UK Prime Minister Theresa May suffered her second Brexit defeat in a week after the Parliaments’s upper house voted to authorise lawmakers to veto the final outcome of her EU talks, putting her under more pressure to meet the March-end deadline to start the withdrawal process.
After a three-hour debate, the House of Lords voted 366 to 268 to back calls for a “meaningful vote” on the final terms of withdrawal from the 28-member European Union.
Peers yesterday amended the legislation that will authorise May to notify the EU of the UK’s intention to leave and pave the way for official Brexit talks to begin.
Ministers said the amendment was “disappointing” and they would seek to overturn the move when the bill returns to the House of Commons, the lower chamber of the parliament.
On March 1, May suffered her first parliamentary defeat over Brexit after the House of Lords voted in favour of an amendment to guarantee the rights of EU citizens in the UK after the country leaves the single market.
The latest defeat has dashed May’s hopes, who was confident of passage of the bill in time to meet her deadline of triggering Article 50 of the EU’s Lisbon Treaty, which begins the two-year withdrawal process, by the end of March.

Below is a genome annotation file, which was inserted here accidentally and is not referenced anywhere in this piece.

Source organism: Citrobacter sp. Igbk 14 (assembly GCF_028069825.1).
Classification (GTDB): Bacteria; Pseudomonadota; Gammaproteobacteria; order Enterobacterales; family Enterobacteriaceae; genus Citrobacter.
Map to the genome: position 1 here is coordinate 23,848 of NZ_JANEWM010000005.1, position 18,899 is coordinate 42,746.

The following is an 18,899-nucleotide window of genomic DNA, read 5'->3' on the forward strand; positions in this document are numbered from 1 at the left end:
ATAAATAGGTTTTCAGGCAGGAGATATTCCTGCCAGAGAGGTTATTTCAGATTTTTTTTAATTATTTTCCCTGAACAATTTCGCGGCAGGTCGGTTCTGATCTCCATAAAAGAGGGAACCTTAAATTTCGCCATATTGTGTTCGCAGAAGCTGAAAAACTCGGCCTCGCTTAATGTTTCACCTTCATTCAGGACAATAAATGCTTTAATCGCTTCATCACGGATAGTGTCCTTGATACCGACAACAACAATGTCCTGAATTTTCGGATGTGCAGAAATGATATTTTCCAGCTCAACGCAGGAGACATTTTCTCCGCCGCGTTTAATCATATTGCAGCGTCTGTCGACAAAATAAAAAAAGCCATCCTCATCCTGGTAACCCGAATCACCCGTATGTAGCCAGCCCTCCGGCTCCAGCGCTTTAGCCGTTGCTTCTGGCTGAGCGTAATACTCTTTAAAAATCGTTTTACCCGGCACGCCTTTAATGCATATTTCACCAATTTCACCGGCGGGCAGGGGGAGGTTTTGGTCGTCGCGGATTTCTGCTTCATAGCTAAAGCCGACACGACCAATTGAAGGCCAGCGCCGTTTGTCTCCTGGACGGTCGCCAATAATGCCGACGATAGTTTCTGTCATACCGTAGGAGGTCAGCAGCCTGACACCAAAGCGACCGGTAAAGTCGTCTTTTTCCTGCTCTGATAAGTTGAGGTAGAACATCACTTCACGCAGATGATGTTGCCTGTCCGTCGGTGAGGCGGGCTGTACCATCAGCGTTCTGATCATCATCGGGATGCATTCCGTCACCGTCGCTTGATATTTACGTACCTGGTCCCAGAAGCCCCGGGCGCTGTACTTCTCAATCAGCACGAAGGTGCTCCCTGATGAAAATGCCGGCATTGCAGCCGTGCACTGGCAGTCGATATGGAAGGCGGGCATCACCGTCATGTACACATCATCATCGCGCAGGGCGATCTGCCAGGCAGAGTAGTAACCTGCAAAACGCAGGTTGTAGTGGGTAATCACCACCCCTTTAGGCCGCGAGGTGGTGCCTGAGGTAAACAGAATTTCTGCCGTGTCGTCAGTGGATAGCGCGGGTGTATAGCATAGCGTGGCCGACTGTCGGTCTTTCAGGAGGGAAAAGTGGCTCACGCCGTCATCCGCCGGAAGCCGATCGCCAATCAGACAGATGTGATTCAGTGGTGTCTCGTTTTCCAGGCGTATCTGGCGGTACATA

The turnout in the Lords for the vote was the largest since 1831, according to Parliament’s website.
The bill is expected to the Commons return on March 13. May’s Conservative Party has a majority in the lower chamber, but not the Lords. This back-and-forth threatens the Article 50 deadline.
May has previously agreed to give the parliament a vote on her Brexit deal, but on a “take-it-or-leave-it” basis. That means if lawmakers dismiss May’s divorce agreement with EU, the UK could be out of the trading bloc without any deal in place.